The first set of names of Bulgaria’s credit millionaires – people who got illicitly wealthy very quickly in the first years of the country’s post-Zhivkov transition – who had links to communist-era State Security will be disclosed by the end of 2012, Dossier Commission member Katerina Boncheva told television station TV7 on October 30.
The Dossier Commission is empowered by a 2006 statute to investigate and disclose the identities of people who were agents or collaborators with State Security and the intelligence services of the Bulgarian People’s Army.
On October 26, Parliament approved changes to the law allowing the Dossier Commission to name credit millionaires with links to Bulgaria’s communist-era secret services.
The check by the Dossier Commission is the largest ever carried out by the commission and involves more than 50 000 individuals, Boncheva told TV7, according to a report by Bulgarian-language news website Mediapool.
Boncheva said that central Bulgarian National Bank was actively assisting in the investigation. She said that information also was being sought from private banks, the National Statistics Institute, the State Archives, the Registry Agency and records of companies at all courts in Bulgaria.
She said that money had been channeled through three streams, State Security agents, senior finance officials and senior Bulgarian Communist Party officials.
A former journalist, she said that she had seen a bag of money brought to a specific location. In 1992, this money had been used to set up a particular company. “This was public money that went into private hands,” Boncheva said.
She said that if at the moment the money distributed through bad loans scams was available, it would amount to more than two trillion leva in the current denomination of the local currency, and Bulgaria would hardly be looking around for money to pay for hospitals.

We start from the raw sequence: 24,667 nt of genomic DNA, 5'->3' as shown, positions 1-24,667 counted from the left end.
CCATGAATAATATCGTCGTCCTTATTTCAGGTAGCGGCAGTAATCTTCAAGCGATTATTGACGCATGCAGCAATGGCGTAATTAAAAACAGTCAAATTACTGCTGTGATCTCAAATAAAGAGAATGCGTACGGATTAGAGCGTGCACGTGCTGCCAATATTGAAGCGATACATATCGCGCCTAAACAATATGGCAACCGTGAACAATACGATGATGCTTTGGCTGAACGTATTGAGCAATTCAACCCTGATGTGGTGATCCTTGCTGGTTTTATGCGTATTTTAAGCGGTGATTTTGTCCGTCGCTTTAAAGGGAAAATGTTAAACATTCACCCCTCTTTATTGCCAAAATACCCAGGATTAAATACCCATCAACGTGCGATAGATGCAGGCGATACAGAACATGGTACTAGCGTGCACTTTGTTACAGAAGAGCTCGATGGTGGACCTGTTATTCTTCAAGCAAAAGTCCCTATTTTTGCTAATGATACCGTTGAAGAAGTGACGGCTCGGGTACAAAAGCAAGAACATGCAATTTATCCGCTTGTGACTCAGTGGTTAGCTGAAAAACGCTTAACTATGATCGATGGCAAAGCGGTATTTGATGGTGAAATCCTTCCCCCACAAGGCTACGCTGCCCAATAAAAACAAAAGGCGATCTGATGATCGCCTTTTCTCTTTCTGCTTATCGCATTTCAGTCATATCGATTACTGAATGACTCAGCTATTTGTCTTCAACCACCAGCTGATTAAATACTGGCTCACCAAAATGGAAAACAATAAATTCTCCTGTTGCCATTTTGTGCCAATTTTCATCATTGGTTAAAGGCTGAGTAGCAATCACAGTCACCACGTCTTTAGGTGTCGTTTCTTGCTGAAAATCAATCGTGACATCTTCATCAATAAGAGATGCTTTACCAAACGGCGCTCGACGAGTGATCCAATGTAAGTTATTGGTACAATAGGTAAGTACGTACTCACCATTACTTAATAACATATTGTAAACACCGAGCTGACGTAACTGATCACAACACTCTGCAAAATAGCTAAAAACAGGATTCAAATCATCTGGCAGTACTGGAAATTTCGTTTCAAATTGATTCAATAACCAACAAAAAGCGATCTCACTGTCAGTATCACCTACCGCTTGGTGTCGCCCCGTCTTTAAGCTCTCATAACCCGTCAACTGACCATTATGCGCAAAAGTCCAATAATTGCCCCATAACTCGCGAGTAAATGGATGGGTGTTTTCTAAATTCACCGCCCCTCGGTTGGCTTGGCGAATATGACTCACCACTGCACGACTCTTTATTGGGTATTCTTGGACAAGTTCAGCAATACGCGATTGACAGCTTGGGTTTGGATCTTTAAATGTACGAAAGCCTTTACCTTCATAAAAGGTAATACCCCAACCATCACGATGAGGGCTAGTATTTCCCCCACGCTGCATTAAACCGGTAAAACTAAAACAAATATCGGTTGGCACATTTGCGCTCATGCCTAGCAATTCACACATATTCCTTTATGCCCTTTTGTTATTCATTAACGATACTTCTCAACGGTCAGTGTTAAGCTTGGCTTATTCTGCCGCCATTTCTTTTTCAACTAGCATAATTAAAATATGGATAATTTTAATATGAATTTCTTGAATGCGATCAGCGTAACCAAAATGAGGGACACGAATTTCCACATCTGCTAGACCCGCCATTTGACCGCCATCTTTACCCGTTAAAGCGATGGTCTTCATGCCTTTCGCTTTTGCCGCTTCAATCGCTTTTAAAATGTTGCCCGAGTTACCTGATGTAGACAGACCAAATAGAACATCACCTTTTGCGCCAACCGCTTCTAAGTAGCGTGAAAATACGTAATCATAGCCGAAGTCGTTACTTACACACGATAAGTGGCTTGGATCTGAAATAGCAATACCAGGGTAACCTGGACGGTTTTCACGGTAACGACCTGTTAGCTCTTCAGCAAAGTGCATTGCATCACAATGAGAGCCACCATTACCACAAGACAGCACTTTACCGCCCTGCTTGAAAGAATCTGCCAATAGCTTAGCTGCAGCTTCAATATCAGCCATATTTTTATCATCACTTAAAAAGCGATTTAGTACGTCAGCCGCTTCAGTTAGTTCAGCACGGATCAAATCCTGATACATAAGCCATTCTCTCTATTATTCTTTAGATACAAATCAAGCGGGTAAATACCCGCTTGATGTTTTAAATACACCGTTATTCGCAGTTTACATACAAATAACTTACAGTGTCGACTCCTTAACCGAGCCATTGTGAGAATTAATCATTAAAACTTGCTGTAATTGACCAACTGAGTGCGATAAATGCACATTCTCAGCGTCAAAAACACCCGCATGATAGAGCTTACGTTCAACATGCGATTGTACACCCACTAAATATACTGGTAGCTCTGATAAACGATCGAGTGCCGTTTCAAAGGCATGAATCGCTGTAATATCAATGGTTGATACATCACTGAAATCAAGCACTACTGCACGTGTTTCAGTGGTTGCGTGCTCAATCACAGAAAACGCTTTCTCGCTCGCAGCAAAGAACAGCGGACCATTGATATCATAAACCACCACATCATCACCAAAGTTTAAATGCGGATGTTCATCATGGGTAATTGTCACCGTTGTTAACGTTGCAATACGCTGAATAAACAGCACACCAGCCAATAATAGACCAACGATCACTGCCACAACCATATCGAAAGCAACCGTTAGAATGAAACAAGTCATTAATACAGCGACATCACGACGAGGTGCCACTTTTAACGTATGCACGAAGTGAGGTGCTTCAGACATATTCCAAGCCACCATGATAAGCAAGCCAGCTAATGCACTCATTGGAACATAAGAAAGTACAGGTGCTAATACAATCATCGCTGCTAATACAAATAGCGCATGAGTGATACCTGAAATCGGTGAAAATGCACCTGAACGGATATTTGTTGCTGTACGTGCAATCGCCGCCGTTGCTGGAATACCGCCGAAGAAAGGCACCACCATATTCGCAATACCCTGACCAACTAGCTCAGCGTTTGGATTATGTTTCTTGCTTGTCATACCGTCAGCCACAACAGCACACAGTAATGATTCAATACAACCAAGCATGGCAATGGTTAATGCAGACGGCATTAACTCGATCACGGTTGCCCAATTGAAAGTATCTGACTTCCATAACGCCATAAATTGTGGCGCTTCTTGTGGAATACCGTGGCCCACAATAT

Boncheva said that previous checks by the Dossier Commission had found that in the institutions and bodies checked, about 10 per cent of people turned out to have worked with State Security. In two cases, the percentage had been higher – at the Foreign Ministry and at state news agency BTA.
Bodies checked by the Dossier Commission since its founding include Cabinets, deputy ministers, ministries and state agencies, public broadcasters and part of the private media, business associations, educational institutions, the Bulgarian Orthodox Church and leaderships of the Muslim and Jewish religious communities.
Previously, Dossier Commission head Evtim Kostadinov has said that a 1997 list of bank loans compiled by Bulgarian National Bank was being used in the investigation. More than 10 000 companies had to be checked, also to establish who was in charge of them at the time the loans were taken out.
Kostadinov has said that the point of the exercise is to bring into the light the truth about serious financial crimes during Bulgaria’s transition to democracy.
In some cases, credit millionaires living outside Bulgaria are the subject of long-standing requests by Bulgaria to extradite them.
Bulgaria’s constitution and legislation do not allow lustration.
(Photo: Christa Richert/sxc.hu)